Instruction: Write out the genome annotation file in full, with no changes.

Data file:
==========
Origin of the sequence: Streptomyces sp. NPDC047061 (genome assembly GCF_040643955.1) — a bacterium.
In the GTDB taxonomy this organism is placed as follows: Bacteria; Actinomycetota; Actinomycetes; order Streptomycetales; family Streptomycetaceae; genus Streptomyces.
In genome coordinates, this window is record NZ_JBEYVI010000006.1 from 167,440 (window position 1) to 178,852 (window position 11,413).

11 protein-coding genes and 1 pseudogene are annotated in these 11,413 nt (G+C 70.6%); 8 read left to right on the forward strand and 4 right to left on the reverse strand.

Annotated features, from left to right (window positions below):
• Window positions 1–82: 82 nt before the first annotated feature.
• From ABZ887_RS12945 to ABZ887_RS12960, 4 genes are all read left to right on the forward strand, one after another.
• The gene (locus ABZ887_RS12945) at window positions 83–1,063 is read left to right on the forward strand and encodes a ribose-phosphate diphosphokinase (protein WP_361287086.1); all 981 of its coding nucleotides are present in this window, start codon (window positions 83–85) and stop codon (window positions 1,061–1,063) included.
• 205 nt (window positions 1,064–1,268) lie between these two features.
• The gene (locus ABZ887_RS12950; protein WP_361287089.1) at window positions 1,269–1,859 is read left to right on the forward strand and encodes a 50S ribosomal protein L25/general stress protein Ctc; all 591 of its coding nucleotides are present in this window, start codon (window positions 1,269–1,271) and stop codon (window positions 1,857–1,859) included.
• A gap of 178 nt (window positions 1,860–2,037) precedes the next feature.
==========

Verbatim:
Origin of the sequence: Streptomyces sp. NPDC047061 (genome assembly GCF_040643955.1) — a bacterium.
In the GTDB taxonomy this organism is placed as follows: Bacteria; Actinomycetota; Actinomycetes; order Streptomycetales; family Streptomycetaceae; genus Streptomyces.
In genome coordinates, this window is record NZ_JBEYVI010000006.1 from 167,440 (window position 1) to 178,852 (window position 11,413).

11 protein-coding genes and 1 pseudogene are annotated in these 11,413 nt (G+C 70.6%); 8 read left to right on the forward strand and 4 right to left on the reverse strand.

Annotated features, from left to right (window positions below):
• Window positions 1–82: 82 nt before the first annotated feature.
• From ABZ887_RS12945 to ABZ887_RS12960, 4 genes are all read left to right on the forward strand, one after another.
• The gene (locus ABZ887_RS12945) at window positions 83–1,063 is read left to right on the forward strand and encodes a ribose-phosphate diphosphokinase (protein WP_361287086.1); all 981 of its coding nucleotides are present in this window, start codon (window positions 83–85) and stop codon (window positions 1,061–1,063) included.
• 205 nt (window positions 1,064–1,268) lie between these two features.
• The gene (locus ABZ887_RS12950; protein WP_361287089.1) at window positions 1,269–1,859 is read left to right on the forward strand and encodes a 50S ribosomal protein L25/general stress protein Ctc; all 591 of its coding nucleotides are present in this window, start codon (window positions 1,269–1,271) and stop codon (window positions 1,857–1,859) included.
• A gap of 178 nt (window positions 1,860–2,037) precedes the next feature.